Martha Washington's grandson, George Washington Parke Custis, recalls the General on horseback, furiously chasing these "firery animals" alongside packs of his beloved hunting dogs in Recollections and Private Memoirs of Washington (1860).

The red fox (Vulpes vulpes) is the normal prey animal of a fox hunt in the U.S. and Europe. (Wikimedia)“The time which Colonel Washington could spare from his building and agricultural improvements between the years 1759 and 1774, was considerably devoted to the pleasures of the chase….fox-hunting being of a bold and animating character, suited well with the temperament of the “lusty prime” of his age, and peculiarly well accorded with his fondness and predisposition for equestrian exercises….

“During the season, Mount Vernon had many sporting guests from the neighborhood, from Maryland, and elsewhere. Their visits were not of days, but weeks; and they were entertained in the good old style of Virginia’s ancient hospitality. Washington, always superbly mounted, in true sporting costume, of blue coat, scarlet waistcoat, buckskin breeches, top boots, velvet cap, and whip with long thong, took the field at daybreak, with his huntsman, Will Lee, his friends and neighbors; and none rode more gallantly in the chase, nor with voice more cheerily awakened echo in the woodland, than he who was afterwards destined, by voice and example, to cheer his countrymen in their glorious struggle for independence and empire. Such was the hunting establishment at Mount Vernon prior to the Revolution….

Engraving of George William Fairfax Fox Hunting with George Washington (Felix O. C. Darley)

“The habit was to hunt three times a week, weather permitting; breakfast was served, on these mornings, at candle-light, the general always breaking his fast with an Indian-corn cake and a bowl of milk; and, ere the cock had “done salutation to the morn,” the whole cavalcade would often have left the house, and the fox be frequently unkennelled before sunrise. Those who have seen Washington on horseback will admit that he was one of the most accomplished of cavaliers in the true sense and perfection of the character. He rode, as he did everything else, with ease, elegance, and with power. The vicious propensities of horses were of no moment to this skilful and daring rider! He always said that he required but one good quality in a horse, to go along, and ridiculed the idea of its being even possible that he should be unhorsed, provided the animal kept on its legs. Indeed the perfect and sinewy frame of the admirable man gave him such a surpassing grip with his knees, that a horse might as soon disencumber itself of the saddle as of such a rider.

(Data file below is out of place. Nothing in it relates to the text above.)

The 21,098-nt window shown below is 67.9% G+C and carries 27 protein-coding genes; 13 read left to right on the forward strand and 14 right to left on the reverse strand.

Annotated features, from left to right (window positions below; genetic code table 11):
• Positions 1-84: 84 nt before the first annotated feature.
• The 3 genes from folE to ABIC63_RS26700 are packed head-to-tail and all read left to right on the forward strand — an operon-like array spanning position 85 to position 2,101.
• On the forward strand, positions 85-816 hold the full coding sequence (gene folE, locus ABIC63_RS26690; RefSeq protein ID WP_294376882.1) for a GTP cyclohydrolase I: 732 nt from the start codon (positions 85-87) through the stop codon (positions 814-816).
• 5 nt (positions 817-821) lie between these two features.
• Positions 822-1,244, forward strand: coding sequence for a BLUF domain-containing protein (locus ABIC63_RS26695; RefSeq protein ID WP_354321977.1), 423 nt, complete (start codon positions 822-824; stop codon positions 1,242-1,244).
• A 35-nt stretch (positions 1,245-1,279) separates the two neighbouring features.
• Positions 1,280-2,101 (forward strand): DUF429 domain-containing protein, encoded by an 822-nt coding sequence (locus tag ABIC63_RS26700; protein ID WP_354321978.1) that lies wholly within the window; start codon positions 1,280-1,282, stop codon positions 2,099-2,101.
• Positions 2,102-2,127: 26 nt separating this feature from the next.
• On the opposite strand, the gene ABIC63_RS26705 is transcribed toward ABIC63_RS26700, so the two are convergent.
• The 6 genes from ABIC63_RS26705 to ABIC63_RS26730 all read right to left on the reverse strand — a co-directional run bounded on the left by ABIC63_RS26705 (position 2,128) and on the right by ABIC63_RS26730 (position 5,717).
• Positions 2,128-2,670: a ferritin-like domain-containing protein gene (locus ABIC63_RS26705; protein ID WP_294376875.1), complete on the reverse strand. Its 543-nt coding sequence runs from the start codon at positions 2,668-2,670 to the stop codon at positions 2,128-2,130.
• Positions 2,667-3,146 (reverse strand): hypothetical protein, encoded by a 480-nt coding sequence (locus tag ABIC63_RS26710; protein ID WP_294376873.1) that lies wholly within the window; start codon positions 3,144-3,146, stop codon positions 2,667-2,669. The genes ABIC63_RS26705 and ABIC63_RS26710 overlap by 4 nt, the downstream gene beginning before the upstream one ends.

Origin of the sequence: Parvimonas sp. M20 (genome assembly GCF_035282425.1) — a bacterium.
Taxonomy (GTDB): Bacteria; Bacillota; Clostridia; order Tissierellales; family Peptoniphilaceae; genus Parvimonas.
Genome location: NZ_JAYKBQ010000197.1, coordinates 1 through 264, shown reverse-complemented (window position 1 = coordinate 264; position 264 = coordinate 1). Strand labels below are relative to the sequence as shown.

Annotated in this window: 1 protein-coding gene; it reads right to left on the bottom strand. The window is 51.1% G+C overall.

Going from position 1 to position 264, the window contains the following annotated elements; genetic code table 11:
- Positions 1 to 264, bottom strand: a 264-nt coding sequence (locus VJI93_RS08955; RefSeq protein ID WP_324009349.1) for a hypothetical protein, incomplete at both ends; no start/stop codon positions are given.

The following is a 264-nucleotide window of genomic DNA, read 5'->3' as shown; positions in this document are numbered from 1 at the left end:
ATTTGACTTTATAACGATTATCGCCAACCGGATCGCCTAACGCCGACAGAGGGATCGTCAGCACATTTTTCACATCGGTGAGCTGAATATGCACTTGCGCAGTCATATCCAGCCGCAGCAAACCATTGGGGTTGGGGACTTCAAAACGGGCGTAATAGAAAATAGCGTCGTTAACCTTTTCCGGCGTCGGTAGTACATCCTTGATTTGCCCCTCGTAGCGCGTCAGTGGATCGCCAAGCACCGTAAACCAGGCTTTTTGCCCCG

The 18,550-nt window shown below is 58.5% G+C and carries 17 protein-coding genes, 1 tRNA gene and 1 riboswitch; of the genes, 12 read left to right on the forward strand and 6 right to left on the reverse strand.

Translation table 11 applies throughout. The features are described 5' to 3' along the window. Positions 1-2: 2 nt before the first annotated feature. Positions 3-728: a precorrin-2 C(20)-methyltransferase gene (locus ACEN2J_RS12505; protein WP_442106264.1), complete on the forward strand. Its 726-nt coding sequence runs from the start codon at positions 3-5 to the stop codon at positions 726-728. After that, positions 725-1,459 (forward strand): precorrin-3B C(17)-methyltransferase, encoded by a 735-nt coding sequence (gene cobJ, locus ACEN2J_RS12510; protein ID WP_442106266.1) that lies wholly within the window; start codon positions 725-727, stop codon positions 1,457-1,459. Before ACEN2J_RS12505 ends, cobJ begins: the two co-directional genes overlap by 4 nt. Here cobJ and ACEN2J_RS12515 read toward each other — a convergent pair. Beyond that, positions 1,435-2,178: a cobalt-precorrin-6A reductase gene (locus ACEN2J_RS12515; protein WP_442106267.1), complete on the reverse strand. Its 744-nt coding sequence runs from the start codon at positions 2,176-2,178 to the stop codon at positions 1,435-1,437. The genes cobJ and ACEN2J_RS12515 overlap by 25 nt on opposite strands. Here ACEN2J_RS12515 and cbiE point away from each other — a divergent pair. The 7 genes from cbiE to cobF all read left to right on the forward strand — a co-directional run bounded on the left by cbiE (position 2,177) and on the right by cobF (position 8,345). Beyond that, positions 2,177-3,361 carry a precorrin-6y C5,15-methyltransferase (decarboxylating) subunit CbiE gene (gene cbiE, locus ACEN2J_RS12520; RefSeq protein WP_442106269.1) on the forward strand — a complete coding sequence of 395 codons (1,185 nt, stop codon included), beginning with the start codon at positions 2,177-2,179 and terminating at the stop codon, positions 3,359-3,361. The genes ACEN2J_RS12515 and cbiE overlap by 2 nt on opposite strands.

Forensically based life-sized figure of Washington shows him at age 45, looking stoically determined astride his horse Blueskin“The general usually rode in the chase a horse called Blueskin, of a dark iron-gray color, approaching to blue[.] This was a fine but fiery animal, and of great endurance in the long run….There were roads cut through the woods in various directions, by which aged and timid hunters and ladies could enjoy the exhilirating cry, without risk of life or limb; but Washington rode gaily up to his dogs, through all the difficulties and dangers of the ground on which he hunted, nor spared his generous steed, as the distended nostrils of Blueskin often would show. He was always in at the death [of the fox], and yielded to no man the honor of the brush.”

Learn more about Washington's excellent horsemanship

“The chase ended, the party would return to the mansion-house, where, at the well-spread board, and with cheerful glass, the feats of the leading dog, the most gallant horse, or the boldest rider, together with the prowess of the famed black fox, were all discussed, while Washington, never permitting even his pleasures to infringe upon the order and regularity of his habits, would, after a few glasses of Madeira, retire to his bed supperless at nine o’clock. He always took a little tea and toast between six and seven in the evening.

“Of the French hounds, there was one named Vulcan, and we bear him the better in reminiscence, from having often bestrid his ample back in the days of our juvenility. It happened that upon a large company sitting down to dinner at Mount Vernon one day, the lady of the mansion (my grandmother) discovered that the ham, the pride of every Virginia housewife’s table, was missing from its accustomed post of honor. Upon questioning Frank, the butler, this portly, and at the same time the most polite and accomplished of all butlers, observed that a ham, yes, a very fine ham, had been prepared, agreeably to the Madam’s orders, but lo and behold! who should come into the kitchen, while the savory ham was smoking in its dish, but old Vulcan, the hound, and without more ado fastened his fangs into it; and although they of the kitchen had stood to such arms as they could get, and had fought the old spoiler desperately, yet Vulcan had finally triumphed, and bore off the prize, ay, “cleanly, under the keeper’s nose.” The lady by no means relished the loss of a dish which formed the pride of her table, and uttered some remarks by no means favorable to old Vulcan, or indeed to dogs in general, while the chief [Washington], having heard the story, communicated it to his guests, and, with them, laughed heartily at the exploit of the stag-hound.”

 

Dogs at Mount Vernon

General Washington loved dogs, and so do we. Mount Vernon invites guests to enjoy this landmark property along with their pets. Learn more about dogs on the Estate, yesterday and today.

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